Below are the first 10 and last 10 pages of uncorrected machine-read text (when available) of this chapter, followed by the top 30 algorithmically extracted key phrases from the chapter as a whole.
Intended to provide our own search engines and external engines with highly rich, chapter-representative searchable text on the opening pages of each chapter. Because it is UNCORRECTED material, please consider the following text as a useful but insufficient proxy for the authoritative book pages.
Do not use for reproduction, copying, pasting, or reading; exclusively for search engines.
OCR for page 1
Summary The Information Technology Laboratory (ITL) of the National Institute of Standards and Technology (NIST) has been assessed by a panel of experts appointed by the National Research Council (NRC). The panel visited the six divisions of the laboratory and reviewed their activities. The scope of the assessment included the following criteria: (1) the technical merit of the current laboratory programs relative to current state-of-the-art programs worldwide; (2) the adequacy of the laboratory budget, facilities, equipment, and human resources, as they affect the quality of the laboratory’s technical programs; and (3) the degree to which the laboratory programs in measurement science and standards achieve their stated objectives and desired impact. Based on its assessment using these criteria, the panel formed the following observations and recommendations, among others discussed in the report. Observations: 1. The technical merit of the programs is often excellent and is generally high. Specific examples are highlighted throughout the report. 2. There are large, temporary changes in budget levels overlaying the normal funding cycles, and at the ITL, budgeting is having more influence than it should on the progress of technical work. The issues are the benefits and potential risks of “soft money” (outside funding), the inability to hire critical staff in some areas, and questions of how best to use incoming, short-term funds. 3. Facilities and equipment were found to be adequate, with the exception that the Mathematical and Computational Sciences Division needs additional space and the Information Access Division has need of a usability laboratory. 4. There has been rapid development of the matrix structure of the laboratory, with programs cutting across the traditional divisions. There are benefits already derived from this approach, but also small risks. 5. Soft money continues to be an important aspect of laboratory operations, and it causes staff to worry about the safety of their jobs and causes other confusion that should be addressed. The use of soft money has benefits and potential risks. As long as potential risks are monitored and avoided, a policy of encouraging a search for solid external support for sound, internally vetted projects is worthwhile. Recommendations: 1. ITL staff, perhaps led by the program managers, should look for linkages with external organizations such as research universities and laboratories. The recent addition of temporary funding associated with the economic recovery can help build these connections. 1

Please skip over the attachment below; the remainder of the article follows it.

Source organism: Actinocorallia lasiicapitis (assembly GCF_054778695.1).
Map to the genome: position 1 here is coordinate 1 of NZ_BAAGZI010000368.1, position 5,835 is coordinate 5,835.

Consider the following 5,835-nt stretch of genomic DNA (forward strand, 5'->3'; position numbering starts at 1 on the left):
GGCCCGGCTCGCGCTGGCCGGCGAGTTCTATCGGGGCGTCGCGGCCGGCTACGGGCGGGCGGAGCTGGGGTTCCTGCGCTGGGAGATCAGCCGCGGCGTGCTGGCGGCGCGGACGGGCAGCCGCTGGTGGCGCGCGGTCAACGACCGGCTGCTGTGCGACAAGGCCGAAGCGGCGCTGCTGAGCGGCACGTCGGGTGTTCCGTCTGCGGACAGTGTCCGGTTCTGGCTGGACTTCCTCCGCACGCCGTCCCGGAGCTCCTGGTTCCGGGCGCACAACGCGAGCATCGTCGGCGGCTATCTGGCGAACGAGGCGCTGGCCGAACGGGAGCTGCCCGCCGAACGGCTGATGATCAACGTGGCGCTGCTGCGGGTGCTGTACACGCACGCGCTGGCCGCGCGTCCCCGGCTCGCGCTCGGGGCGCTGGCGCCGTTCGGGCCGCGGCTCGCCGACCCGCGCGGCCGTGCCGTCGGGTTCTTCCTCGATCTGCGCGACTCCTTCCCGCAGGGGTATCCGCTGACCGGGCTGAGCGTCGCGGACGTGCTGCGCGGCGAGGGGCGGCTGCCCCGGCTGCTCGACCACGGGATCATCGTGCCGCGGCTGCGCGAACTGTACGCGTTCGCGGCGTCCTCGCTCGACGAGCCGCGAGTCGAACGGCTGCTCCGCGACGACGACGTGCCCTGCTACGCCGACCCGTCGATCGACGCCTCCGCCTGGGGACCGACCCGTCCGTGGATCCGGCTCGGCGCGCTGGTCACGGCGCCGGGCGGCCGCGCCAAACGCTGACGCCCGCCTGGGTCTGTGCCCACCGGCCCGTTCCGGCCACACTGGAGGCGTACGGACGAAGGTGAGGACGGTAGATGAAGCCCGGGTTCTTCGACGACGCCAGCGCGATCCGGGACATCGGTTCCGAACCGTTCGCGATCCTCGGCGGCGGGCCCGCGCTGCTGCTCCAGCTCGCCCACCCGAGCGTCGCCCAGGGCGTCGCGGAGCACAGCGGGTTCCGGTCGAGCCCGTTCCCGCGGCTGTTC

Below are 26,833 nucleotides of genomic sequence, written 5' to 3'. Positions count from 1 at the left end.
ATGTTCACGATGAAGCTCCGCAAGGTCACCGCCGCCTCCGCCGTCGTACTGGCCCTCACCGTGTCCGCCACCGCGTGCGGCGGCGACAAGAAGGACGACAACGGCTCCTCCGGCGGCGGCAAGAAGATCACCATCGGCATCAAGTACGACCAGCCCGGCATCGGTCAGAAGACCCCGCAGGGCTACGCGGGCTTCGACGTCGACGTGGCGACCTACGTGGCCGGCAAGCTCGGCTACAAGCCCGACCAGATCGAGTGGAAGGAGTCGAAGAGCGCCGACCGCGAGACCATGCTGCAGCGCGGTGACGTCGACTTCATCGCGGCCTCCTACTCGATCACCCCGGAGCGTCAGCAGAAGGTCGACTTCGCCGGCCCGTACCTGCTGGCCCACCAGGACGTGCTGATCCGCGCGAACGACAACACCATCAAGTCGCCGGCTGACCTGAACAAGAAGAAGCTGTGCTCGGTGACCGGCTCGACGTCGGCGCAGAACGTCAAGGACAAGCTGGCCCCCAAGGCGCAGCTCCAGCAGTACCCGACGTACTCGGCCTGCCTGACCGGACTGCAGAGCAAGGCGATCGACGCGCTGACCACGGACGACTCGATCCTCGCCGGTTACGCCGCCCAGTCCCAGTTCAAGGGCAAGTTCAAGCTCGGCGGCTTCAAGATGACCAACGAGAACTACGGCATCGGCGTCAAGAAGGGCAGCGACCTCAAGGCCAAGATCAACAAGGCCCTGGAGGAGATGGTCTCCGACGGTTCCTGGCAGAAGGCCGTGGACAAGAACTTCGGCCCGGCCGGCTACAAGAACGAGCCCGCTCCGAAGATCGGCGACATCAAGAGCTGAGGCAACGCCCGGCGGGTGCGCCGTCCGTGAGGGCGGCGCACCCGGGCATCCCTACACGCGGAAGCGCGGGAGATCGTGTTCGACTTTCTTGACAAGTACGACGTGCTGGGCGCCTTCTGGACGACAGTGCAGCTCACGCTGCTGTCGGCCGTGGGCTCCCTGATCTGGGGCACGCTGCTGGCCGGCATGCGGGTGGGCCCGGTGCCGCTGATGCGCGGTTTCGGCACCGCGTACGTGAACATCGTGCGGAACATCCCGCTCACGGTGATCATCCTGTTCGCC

OCR for page 2
2. The ITL should make efforts to raise its profile through outreach (connections with major research universities and laboratories, hosting faculty, postdoctoral researchers, and other short-term visitors; and staff participation in professional service) and publication (in highly respected journals and conferences). 3. Program managers who are capable of providing technical leadership and also devote effort to promoting the interests of their programs should be regarded by the staff as positive contributors, even if they are no longer writing code or doing other technical tasks associated with individual projects. 4. There is a need for additional senior technical leadership. —The Software and Systems Division (SSD) needs to hire a strong health informatics leader. —NIST should appoint a full-time chief for the SSD, which currently has an acting chief who divides time between leading the division and working in the Office of the ITL Director. —The panel found multiple cases of the SSD’s suffering from a lack of sufficient focused leadership at a time when the SSD is being asked to be the lead in several important efforts, such as health care. 5. SSD leadership should encourage its staff toward greater innovation and redirection in keeping with developments in the broader research and scientific community. 6. Apart from the current chief, there has been no perceptible growth in the permanent staff of the Statistical Engineering Division for years. The division is short-staffed, and such growth should be pursued with urgency before the next review. 7. The ITL needs a process for sunsetting programs and encouraging bottom-up development of new programs. 2